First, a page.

Jose Mourinho taking inspiration from a former tennis great in title race

The Portuguese has emphasised he has a one-game-at-a-time philosophy.

Jose Mourinho taking inspiration from a former tennis great in title race

Jose Mourinho has been taking Bjorn Borg's lead as he keeps his focus only on Manchester United's trip to Arsenal rather than the Premier League title race.

The Portuguese has emphasised he has a one-game-at-a-time philosophy - and likened it to the way tennis great Borg was coached.

Ahead of the game at the Emirates Stadium, United are eight points behind leaders Manchester City in second place, while Arsenal are fourth.

Asked if he saw the match as must-win, manager Mourinho said: "I play a game at a time and I think that's the way to do it.

"Yesterday I was watching an interesting movie, Bjorn Borg versus John McEnroe, and Borg's coach was telling him that all the time: 'One point at a time, think just about one point'.

"And I tell my players: 'Think just about the game'.

"I always say this. It doesn't matter what comes after, or what happened before. It is just this game. So now it is Arsenal.

"We don't think how many points we are in front of them (four), how many we are behind the leaders. It is just Arsenal."

It was then suggested to him that he was like McEnroe and his old foe, the Arsenal manager Arsene Wenger, like Borg, to which Mourinho replied with a smile: "No. I don't play tennis. I love tennis, but I don't play tennis."

Since appointing Mourinho, United have faced fellow 'big six' rivals away seven times in the league and not won once, securing three points and scoring only one goal in matches against Liverpool, Chelsea, Manchester City, Arsenal and Tottenham.

The 54-year-old has been criticised as having a negative approach in such games.

Asked if it was worth taking a risk in a contest like Saturday's, Mourinho said: "It depends what you think about risk.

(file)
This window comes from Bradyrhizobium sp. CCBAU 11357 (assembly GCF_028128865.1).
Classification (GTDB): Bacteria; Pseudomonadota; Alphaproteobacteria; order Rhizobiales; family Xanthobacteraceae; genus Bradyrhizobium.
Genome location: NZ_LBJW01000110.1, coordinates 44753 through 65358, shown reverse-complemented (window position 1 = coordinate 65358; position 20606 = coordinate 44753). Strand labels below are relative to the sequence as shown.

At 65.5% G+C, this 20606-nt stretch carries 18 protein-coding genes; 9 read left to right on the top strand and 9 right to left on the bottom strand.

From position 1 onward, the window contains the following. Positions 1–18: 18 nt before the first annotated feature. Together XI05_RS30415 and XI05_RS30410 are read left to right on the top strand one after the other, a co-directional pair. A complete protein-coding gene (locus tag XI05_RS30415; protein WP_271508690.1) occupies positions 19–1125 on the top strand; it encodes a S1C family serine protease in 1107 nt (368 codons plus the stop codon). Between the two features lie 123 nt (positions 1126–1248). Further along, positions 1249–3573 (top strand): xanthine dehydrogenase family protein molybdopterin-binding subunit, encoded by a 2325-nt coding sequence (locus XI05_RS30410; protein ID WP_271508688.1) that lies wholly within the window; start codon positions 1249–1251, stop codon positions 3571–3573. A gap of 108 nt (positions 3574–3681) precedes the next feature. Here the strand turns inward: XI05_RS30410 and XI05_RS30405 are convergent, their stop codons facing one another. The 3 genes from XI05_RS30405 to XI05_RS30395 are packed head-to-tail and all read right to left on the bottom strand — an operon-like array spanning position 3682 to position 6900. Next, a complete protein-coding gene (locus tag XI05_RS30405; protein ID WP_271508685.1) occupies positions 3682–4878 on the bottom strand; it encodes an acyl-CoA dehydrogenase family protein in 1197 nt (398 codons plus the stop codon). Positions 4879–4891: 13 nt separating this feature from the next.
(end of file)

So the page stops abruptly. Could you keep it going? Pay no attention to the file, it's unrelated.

"I think in the beginning of football, the guy that decided to say 'defenders', 'attackers' was bad. Because everybody has to defend and attack, especially in modern football.

"You can say what you want, you can analyse in the perspective you want to, but for me it is simple.

"My goalkeeper needs to know how to attack, and my striker needs to know how to defend.

"When we have the ball we are going to attack with 11 players and when Arsenal have the ball we will defend with 11 players."

United will be without injured trio Phil Jones, Eric Bailly and Marouane Fellaini, while Nemanja Matic is a doubt due to a muscular problem.

Jones (thigh) has been out of action since limping off in the first half of England's match against Germany on November 10.

And Mourinho subsequently hit out at England's treatment of the defender, specifically that Jones had been given six painkilling injections in order to feature in a friendly.

Yesterday, England boss Gareth Southgate spoke about Jones, saying he had "massive empathy'' for Mourinho, while also stressing he had "every trust in our medical team that they make the right calls''.

Southgate added: "We have got ongoing dialogue over this situation.''

But when Mourinho was asked today if the England camp had explained more to him about the matter, he simply said ''no'', and gave the same response when then asked if they had told him anything at all.

Tony Leen and Larry Ryan of the Irish Examiner preview the weekend's big Premier League clash with Peter McNamara, while Steve Neville and Mikie Sheehan discuss the potential talent drain from Irish and Munster rugby.

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